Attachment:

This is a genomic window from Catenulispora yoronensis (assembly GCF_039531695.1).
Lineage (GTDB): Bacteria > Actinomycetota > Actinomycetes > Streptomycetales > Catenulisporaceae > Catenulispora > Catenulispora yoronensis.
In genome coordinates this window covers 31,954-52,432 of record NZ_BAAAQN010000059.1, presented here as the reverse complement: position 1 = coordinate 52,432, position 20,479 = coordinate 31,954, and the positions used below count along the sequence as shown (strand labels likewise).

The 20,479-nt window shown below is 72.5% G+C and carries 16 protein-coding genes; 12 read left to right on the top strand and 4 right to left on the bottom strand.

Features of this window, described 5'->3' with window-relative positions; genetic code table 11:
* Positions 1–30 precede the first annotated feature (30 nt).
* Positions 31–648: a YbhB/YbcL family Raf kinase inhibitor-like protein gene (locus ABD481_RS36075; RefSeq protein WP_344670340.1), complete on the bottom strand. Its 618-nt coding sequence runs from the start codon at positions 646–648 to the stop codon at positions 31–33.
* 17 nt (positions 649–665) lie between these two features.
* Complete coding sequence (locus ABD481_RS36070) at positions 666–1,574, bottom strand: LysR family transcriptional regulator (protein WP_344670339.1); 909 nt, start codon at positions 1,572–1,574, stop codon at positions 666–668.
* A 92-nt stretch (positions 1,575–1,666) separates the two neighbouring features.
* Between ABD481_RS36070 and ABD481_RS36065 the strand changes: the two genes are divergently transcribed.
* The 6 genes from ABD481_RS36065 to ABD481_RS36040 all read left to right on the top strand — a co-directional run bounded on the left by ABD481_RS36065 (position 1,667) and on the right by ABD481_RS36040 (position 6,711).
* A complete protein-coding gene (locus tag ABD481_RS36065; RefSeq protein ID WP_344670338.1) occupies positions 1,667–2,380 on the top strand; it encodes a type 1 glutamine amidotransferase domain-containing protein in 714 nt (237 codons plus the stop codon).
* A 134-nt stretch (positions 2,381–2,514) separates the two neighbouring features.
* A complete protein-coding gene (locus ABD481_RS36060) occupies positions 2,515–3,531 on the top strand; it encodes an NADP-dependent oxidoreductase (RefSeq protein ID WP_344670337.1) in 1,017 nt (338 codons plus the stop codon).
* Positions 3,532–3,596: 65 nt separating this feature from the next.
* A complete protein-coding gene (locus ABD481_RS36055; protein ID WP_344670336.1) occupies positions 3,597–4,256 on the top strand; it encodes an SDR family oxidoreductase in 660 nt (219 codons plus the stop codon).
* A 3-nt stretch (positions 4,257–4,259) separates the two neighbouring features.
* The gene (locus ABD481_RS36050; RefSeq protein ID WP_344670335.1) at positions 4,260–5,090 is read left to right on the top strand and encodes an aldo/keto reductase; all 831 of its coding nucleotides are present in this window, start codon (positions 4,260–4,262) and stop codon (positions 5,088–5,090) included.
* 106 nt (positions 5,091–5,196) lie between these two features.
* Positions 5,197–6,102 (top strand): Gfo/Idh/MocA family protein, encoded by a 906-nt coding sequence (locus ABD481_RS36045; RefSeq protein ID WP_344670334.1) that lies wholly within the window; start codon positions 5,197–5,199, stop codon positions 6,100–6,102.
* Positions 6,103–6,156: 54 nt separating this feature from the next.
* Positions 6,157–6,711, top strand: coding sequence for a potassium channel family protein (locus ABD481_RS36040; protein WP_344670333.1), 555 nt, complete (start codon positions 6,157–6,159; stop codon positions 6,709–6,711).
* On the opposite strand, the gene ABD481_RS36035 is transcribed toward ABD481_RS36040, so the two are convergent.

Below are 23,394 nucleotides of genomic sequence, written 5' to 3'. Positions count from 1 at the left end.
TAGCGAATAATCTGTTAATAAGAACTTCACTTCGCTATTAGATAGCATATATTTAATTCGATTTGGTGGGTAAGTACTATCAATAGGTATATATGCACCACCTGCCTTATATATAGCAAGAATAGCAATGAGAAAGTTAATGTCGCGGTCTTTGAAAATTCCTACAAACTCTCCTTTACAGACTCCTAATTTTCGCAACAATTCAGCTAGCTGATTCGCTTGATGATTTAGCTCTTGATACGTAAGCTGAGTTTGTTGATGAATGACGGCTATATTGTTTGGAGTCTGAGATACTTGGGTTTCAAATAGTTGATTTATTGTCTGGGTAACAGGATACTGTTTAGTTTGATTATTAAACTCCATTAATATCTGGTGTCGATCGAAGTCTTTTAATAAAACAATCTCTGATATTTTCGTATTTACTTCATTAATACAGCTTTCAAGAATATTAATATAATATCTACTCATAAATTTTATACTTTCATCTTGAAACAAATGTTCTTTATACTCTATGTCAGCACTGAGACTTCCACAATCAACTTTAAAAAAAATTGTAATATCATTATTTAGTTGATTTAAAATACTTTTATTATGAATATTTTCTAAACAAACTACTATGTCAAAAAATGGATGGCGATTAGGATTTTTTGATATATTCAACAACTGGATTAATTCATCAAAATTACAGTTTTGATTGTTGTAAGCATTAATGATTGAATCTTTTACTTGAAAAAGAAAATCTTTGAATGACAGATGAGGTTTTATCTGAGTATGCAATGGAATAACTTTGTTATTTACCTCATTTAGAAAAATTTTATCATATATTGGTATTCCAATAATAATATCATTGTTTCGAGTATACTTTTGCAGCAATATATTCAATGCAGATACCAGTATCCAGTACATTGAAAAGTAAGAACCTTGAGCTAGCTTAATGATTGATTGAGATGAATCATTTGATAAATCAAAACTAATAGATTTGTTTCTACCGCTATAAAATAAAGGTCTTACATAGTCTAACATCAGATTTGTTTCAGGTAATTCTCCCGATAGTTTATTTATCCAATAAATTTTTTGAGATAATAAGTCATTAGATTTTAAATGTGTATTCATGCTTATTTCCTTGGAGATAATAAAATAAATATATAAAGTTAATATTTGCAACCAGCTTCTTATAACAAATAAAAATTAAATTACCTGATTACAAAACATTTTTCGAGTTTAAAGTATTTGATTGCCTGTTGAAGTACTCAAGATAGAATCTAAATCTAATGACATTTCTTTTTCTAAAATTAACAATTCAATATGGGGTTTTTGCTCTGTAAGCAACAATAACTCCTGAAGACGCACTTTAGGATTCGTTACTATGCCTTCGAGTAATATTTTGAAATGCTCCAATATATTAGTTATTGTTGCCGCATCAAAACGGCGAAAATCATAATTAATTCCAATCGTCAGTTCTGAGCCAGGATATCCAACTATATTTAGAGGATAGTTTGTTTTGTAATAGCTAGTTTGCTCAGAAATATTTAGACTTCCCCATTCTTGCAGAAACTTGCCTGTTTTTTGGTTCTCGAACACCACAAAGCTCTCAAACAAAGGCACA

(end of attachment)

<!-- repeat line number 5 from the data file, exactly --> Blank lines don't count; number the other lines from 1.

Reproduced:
Features of this window, described 5'->3' with window-relative positions; genetic code table 11: